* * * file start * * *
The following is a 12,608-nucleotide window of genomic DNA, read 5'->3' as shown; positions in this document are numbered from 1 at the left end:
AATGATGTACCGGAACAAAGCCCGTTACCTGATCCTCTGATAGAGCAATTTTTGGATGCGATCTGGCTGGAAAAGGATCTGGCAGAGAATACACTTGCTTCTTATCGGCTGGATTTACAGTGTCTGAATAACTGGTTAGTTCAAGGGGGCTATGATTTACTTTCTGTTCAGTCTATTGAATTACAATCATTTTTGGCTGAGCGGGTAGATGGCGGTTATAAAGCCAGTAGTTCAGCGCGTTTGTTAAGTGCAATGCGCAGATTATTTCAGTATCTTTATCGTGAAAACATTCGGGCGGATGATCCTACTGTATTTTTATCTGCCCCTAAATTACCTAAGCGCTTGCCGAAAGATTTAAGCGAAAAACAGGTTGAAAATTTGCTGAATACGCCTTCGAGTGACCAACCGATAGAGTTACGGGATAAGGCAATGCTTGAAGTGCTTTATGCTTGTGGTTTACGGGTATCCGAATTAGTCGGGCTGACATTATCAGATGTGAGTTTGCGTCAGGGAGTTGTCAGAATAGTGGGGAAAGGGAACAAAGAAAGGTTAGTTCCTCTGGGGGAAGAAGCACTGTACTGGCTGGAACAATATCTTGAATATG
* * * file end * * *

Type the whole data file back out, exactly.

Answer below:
The following is a 12,608-nucleotide window of genomic DNA, read 5'->3' as shown; positions in this document are numbered from 1 at the left end:
AATGATGTACCGGAACAAAGCCCGTTACCTGATCCTCTGATAGAGCAATTTTTGGATGCGATCTGGCTGGAAAAGGATCTGGCAGAGAATACACTTGCTTCTTATCGGCTGGATTTACAGTGTCTGAATAACTGGTTAGTTCAAGGGGGCTATGATTTACTTTCTGTTCAGTCTATTGAATTACAATCATTTTTGGCTGAGCGGGTAGATGGCGGTTATAAAGCCAGTAGTTCAGCGCGTTTGTTAAGTGCAATGCGCAGATTATTTCAGTATCTTTATCGTGAAAACATTCGGGCGGATGATCCTACTGTATTTTTATCTGCCCCTAAATTACCTAAGCGCTTGCCGAAAGATTTAAGCGAAAAACAGGTTGAAAATTTGCTGAATACGCCTTCGAGTGACCAACCGATAGAGTTACGGGATAAGGCAATGCTTGAAGTGCTTTATGCTTGTGGTTTACGGGTATCCGAATTAGTCGGGCTGACATTATCAGATGTGAGTTTGCGTCAGGGAGTTGTCAGAATAGTGGGGAAAGGGAACAAAGAAAGGTTAGTTCCTCTGGGGGAAGAAGCACTGTACTGGCTGGAACAATATCTTGAATATG